Sunday, October 26, 2014

Salvatore Giuliano [dir. Francesco Rosi]

Like with Gabriel Marquez's engrossing short novel Chronicle of a Death Foretold, Francesco Rosi's cinematic adaptation of Salvatore Giuliano begins with informing us of the death of the titular character, then spends the rest of its time in a non-linear exploration of the events leading to that point. But who is Giuliano really? It's not a question the film is too interested in exploring. This is no biopic, its "hero" almost a prop for all the personality he is imbued with. We hear about him from the conversations and accounts provided by the other characters. During the flashback scenes where he is alive, we never see him front and direct, only off-screen or from behind the shoulder views.
History tells us that Giuliano was a bandit conducting kidnaps and extortion from his mountain hideout in Sicily. He had the reputation of a Robin Hood, and the local polizia found heavy resistance from the poor locals in their attempts to capture / repress him. At one point he was allegedly hired by the Sicilian governing body to run a campaign to give Sicily independence from Fascist Italy. Giuliano was also supposed to have been in cahoots with the Mafia to crush the influence of communists demanding for land reforms. In the context of the latter occurred the incident that started the count for his downfall - the Portella della Ginestra massacre, in which his men allegedly fired into a crowd of hundreds of people attending a public address by the communist party.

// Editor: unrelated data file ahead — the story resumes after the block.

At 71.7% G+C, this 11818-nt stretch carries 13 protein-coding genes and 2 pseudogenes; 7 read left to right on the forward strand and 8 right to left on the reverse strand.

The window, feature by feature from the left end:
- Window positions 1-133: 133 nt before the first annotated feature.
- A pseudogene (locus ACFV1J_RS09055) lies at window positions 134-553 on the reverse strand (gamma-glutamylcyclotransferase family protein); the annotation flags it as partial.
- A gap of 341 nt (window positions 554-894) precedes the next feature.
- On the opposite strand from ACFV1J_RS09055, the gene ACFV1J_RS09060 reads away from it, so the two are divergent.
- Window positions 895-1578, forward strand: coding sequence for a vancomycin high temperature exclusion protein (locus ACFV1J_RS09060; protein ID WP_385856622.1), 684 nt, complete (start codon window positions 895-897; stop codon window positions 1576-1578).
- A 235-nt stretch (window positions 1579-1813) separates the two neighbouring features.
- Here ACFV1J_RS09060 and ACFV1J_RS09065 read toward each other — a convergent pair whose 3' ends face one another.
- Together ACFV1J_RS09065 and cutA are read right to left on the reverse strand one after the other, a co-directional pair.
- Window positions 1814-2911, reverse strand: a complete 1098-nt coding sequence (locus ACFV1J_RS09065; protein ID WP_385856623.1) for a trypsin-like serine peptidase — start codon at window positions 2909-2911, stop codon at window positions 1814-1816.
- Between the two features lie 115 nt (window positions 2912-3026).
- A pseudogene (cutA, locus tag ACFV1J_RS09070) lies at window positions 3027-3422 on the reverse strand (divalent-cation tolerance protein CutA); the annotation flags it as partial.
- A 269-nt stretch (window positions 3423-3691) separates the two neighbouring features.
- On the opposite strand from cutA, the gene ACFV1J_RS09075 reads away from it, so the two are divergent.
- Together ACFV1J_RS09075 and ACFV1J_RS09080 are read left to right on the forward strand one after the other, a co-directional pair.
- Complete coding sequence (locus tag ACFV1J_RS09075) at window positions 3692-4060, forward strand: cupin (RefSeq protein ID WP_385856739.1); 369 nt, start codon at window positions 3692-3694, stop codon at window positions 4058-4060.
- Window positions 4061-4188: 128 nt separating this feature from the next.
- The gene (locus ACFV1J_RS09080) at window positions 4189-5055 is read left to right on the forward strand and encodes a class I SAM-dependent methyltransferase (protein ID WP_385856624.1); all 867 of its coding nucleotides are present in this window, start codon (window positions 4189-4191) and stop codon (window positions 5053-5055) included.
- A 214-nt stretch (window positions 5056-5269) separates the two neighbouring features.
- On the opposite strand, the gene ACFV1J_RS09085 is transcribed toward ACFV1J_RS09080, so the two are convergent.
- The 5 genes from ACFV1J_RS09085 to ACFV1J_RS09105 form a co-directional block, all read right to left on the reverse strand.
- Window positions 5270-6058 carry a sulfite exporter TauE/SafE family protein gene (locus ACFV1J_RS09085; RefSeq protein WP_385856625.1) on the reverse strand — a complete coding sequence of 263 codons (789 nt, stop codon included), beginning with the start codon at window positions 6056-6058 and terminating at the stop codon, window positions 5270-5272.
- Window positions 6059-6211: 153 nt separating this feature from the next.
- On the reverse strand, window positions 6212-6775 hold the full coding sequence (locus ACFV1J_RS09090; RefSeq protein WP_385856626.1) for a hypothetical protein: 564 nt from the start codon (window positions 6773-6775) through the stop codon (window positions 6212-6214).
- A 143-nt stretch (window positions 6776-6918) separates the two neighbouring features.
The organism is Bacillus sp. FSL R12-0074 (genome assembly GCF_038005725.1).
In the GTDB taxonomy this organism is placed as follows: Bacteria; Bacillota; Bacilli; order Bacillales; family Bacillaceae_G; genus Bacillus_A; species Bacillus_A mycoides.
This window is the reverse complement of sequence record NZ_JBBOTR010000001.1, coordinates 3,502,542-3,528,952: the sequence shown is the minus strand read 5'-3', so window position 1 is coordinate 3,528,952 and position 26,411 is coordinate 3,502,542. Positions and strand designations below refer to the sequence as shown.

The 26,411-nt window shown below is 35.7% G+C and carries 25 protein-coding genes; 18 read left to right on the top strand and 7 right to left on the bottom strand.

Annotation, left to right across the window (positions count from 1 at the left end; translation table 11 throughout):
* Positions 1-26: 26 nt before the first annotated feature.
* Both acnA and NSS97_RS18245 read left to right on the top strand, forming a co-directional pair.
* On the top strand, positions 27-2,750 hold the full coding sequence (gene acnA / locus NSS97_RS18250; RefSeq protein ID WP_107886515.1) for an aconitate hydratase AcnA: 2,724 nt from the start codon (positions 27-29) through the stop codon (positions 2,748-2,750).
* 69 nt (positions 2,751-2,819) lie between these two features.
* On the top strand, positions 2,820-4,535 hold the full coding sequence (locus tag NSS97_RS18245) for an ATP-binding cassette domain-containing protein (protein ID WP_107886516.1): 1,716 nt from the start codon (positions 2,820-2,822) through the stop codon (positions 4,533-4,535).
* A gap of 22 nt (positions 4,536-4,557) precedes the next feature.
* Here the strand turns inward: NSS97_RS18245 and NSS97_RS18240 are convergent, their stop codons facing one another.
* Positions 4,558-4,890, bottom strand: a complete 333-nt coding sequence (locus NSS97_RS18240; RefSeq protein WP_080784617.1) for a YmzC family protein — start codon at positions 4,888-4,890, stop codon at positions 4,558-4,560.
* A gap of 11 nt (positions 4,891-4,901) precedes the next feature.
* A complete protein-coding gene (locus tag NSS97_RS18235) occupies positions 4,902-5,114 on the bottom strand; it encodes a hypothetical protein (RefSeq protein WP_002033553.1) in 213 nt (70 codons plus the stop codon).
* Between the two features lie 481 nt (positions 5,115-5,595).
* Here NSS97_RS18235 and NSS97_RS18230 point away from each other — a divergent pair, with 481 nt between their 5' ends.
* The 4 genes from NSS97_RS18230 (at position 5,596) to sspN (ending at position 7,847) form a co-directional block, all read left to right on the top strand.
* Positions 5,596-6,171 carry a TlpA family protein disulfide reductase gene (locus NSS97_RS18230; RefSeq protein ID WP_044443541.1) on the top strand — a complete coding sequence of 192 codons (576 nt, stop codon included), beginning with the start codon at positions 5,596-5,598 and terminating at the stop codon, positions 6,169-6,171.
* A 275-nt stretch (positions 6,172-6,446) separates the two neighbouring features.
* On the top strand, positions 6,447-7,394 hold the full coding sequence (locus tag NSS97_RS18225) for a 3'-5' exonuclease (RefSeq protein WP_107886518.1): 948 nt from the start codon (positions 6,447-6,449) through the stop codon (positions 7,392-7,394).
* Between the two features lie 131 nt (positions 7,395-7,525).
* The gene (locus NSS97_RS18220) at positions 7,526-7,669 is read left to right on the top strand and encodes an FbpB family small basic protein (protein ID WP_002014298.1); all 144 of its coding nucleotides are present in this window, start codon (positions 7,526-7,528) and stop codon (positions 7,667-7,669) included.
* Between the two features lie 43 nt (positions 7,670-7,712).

Rosi's film covers the above ground with a surgically precise sequence of incidents and points of view. The script maintains a constant ebb and flow between the events of Giuliano's turbulent life and the immediate aftermath of his killing. In its way, the film shows us how the perception of Giuliano depended on who he was allied with at a given point of time - when he fought the Facists on the behalf of the local government and Mafia he was hailed as a hero, when he took on the communists for that same Mafia who wanted to guard their land holdings he was an infamous bandit. Even the suspicious manner of his death (was he taken in a gun duel with the army or shot by his own man) and the post-mortem efforts by various parties to squarely place the blame of the massacre on Giulano's men while severing all ties with them bring to mind the unholy nexus between people in power and people of violence to keep the masses in check. The significant use of locations and non-professional actors from Giuliano's home town of Montelepre greatly builds the immersion. It is to my view a cousin of Gillo Pontecorvo's Battle of Algiers. It is not as incredibly thorough as that film in presenting a documentary-feel, but its roots in the neo-realist film movement can definitely be seen here. Gianni di Venanzo's visuals carry more flair and a strong whiff of film noir in the composition and lighting.

P.S. I also remember reading a Mario Puzo novel called The Sicilian, a potboiler that mixes up the character of Giuliano with Michael Corleone during his time of exile in Italy.

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